5) my laptop is resting on a little plastic stand that elevates it slightly, and that stand makes a variety of very soft but easily noticeable noises: it gives off little tiny squeaks and pops, as the laptop shifts weight underneath my hands while I'm typing. Again, this sound is so slight that I almost never pay any attention whatsoever to it, but if I try, I can hear it easily.
6) more auditory information: the keys on my laptop make noises as they are pressed and released underneath my typing fingers. Tiny noises, easy to ignore, but also easy to pay attention to, if I try hard at all.
7) at this moment, in my field of vision are various objects of the following colors: brown, red, navy blue, baby blue, light grey, darker grey, purple, off-white, pink, khaki, gold, black, green, very light green, very dark green. I could go on for a very long time if I wanted to keep trying. Here are a few of the things I was thinking of, as examples: the colors in a painting that is hanging on the wall; the colors of paint on a rowing machine sitting on the other side of the room; the colors of fabric in the chair I'm sitting on; the colors of the body and screen on my laptop; the colors of the open windows in my word processing program, and behind that window, in an open browser window ... and above both of those, there's a menu bar that contains bits of at least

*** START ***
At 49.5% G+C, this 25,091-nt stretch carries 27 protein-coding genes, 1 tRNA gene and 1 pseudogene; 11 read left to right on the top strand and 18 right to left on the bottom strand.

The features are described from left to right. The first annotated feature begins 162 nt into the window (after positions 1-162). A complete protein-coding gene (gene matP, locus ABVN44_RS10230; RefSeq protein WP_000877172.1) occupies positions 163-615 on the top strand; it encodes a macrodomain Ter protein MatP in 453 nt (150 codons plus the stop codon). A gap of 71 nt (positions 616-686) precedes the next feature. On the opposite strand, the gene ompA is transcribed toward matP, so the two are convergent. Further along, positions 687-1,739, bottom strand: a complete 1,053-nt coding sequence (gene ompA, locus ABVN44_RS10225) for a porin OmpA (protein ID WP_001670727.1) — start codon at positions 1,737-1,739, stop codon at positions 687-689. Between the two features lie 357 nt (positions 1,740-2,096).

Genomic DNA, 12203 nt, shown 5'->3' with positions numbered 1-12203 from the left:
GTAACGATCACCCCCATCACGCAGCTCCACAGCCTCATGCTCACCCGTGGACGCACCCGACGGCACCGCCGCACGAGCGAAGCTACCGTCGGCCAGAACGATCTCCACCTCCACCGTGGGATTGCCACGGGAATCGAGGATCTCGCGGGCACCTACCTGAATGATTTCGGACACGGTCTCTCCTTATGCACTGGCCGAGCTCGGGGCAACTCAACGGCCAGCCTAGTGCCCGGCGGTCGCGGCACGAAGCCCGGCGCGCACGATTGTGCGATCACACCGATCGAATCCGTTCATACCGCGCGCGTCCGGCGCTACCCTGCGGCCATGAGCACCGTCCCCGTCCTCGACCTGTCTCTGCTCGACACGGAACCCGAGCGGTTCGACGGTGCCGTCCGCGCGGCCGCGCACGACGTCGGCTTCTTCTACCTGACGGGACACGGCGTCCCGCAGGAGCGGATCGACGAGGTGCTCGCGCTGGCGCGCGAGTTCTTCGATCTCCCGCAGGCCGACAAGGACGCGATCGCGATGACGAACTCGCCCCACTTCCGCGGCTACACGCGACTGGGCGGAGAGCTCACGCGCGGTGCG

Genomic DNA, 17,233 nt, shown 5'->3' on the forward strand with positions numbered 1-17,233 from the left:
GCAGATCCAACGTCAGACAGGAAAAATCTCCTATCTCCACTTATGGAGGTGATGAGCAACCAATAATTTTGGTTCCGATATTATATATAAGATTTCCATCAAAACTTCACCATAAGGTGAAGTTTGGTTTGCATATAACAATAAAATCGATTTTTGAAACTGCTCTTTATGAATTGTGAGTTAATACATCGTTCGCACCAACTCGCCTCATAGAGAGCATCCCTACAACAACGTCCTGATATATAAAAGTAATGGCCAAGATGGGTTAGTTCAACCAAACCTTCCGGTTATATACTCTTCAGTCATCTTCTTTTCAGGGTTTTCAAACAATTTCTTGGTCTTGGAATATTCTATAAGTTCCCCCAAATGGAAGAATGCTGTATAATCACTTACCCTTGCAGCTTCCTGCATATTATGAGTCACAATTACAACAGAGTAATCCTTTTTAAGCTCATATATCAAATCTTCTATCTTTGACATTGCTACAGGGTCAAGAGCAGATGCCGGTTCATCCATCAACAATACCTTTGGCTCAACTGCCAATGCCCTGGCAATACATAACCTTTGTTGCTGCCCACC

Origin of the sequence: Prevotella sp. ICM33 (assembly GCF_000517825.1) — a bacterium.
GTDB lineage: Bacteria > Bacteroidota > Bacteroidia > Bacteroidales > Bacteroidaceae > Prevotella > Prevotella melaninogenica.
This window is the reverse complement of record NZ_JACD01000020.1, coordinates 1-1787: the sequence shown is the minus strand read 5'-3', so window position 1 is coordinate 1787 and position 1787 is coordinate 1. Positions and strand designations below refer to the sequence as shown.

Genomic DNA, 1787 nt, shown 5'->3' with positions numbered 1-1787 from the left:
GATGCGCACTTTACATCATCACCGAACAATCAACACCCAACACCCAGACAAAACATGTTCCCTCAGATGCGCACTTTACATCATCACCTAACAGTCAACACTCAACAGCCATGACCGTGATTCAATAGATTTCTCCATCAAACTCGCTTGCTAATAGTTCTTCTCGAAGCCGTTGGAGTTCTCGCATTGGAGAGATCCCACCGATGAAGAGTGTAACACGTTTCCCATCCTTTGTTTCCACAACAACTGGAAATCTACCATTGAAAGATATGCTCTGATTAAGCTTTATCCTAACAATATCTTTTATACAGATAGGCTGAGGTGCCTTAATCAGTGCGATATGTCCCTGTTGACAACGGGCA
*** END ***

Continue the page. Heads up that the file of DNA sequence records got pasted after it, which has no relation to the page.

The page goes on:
five six colors (red, yellow, dark grey, light grey, black, white).
Do you see what I'm getting at yet? :) All that sensory information is coming at me right this very second, but I'm ignoring almost all of it, because my attention is on the words on the screen as I type them. However, if I try, I can instantly identify all those bits of sensory info, and dozens, perhaps hundreds of other distinct pieces of info. You could too, if you were asked to do so, but you may find it hard to do so without being asked, because you tune out so much information all the time that it's actually difficult for you to pay attention to much of it at once.